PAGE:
The Goan: How did the idea of setting up an institute like American College of Culinary & Language Arts (ACCLA) come to you?   
Parixit Pai Fondekar: We set up ACCLA five years ago and even prior to that we had been in hospitality recruitment for 15 years. We realised that there was an acute shortage of skilled chefs in the market. In fact, we were unable to get quality chefs needed by our clients.   
At that point, we went back to our clients and asked them to collaborate with us to come with a training programme with the help of which we can give students the required foundation. In addition to that, we also collaborate with hotels to provide training to ensure that students get required skill-set. That’s how ACCLA came into being.   

TG: But, there are so many hotel-management institutes in India. How can there be a shortage of skilled chefs?   
PF: Hospitality industry is growing by leaps and bounds in India and also in Dubai, Qatar and several other places. Indians are the preferred manpower in these places. In nutshell, everyone is fishing from the same pool. The other reason for lack of skilled chefs is hotel management institutions in India aren’t able to deliver quality required by the market.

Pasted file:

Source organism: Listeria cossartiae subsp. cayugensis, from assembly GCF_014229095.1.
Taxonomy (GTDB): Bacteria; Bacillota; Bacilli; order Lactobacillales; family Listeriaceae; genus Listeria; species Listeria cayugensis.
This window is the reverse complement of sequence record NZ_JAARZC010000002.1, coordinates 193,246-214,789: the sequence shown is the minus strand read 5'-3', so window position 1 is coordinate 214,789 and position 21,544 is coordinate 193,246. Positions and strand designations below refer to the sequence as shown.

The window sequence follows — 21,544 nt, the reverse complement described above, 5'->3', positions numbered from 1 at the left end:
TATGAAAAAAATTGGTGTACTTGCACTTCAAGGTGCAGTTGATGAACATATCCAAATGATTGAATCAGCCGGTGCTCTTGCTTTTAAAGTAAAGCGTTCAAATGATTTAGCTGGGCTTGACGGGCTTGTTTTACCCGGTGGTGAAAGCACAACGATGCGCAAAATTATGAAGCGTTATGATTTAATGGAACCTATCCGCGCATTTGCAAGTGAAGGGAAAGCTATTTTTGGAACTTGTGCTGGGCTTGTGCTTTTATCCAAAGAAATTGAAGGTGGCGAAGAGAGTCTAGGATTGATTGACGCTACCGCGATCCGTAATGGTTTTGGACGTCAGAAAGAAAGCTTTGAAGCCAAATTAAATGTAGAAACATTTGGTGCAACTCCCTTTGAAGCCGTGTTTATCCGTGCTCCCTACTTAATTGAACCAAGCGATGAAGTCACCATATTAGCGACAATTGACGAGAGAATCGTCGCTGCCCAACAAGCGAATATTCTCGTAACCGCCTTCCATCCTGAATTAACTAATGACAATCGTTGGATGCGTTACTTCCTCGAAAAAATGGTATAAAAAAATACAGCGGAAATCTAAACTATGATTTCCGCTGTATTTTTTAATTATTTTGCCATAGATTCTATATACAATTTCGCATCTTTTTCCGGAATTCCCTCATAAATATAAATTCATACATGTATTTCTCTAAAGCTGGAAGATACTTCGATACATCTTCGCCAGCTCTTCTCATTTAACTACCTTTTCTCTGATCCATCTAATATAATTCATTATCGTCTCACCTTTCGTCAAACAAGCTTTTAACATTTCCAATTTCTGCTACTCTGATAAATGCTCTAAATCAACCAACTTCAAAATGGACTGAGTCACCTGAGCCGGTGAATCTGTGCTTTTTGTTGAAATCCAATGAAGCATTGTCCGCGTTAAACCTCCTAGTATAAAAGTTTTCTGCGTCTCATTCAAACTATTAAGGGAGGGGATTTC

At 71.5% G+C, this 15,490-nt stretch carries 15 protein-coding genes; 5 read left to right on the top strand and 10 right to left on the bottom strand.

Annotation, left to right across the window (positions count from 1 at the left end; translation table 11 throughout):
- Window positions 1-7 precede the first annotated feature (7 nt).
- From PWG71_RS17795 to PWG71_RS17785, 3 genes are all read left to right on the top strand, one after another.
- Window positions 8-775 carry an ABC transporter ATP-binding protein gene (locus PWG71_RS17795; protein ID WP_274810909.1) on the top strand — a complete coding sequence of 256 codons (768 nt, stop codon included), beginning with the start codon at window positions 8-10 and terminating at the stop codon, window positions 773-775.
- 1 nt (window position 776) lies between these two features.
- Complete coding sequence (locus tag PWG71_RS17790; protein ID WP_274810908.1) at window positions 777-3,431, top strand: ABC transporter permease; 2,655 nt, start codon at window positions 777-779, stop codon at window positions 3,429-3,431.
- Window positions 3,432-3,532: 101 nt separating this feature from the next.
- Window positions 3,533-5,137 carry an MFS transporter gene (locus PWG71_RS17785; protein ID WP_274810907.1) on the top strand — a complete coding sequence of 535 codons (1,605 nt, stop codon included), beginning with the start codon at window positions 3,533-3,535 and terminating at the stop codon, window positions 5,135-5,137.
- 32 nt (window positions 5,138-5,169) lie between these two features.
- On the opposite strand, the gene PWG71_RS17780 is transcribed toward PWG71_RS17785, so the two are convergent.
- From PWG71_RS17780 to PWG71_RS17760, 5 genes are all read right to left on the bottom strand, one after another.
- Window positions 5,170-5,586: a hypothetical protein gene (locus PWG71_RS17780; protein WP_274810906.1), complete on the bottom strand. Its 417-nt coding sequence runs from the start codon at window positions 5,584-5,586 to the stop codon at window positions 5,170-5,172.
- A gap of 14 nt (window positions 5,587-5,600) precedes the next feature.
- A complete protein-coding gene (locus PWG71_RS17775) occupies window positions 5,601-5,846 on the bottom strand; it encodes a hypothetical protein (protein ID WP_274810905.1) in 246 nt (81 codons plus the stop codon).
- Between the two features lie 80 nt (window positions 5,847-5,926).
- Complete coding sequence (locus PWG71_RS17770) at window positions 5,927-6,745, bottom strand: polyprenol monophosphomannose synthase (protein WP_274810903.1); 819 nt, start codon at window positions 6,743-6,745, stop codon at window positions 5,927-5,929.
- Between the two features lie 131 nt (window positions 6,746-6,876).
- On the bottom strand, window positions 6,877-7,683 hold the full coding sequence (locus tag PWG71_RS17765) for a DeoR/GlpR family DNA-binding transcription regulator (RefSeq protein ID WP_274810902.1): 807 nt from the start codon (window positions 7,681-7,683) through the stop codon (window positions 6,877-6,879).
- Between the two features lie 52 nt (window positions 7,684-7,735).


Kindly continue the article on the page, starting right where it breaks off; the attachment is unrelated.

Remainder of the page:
TG: Could you please elaborate on this…   
PF: In a 3-year hotel management course, the focus is on training students to become a manager by teaching them front-office, house-keeping, food and beverages and many other aspects. If a student decides to become a chef after a 3-year-long course, then all such training will be of no use.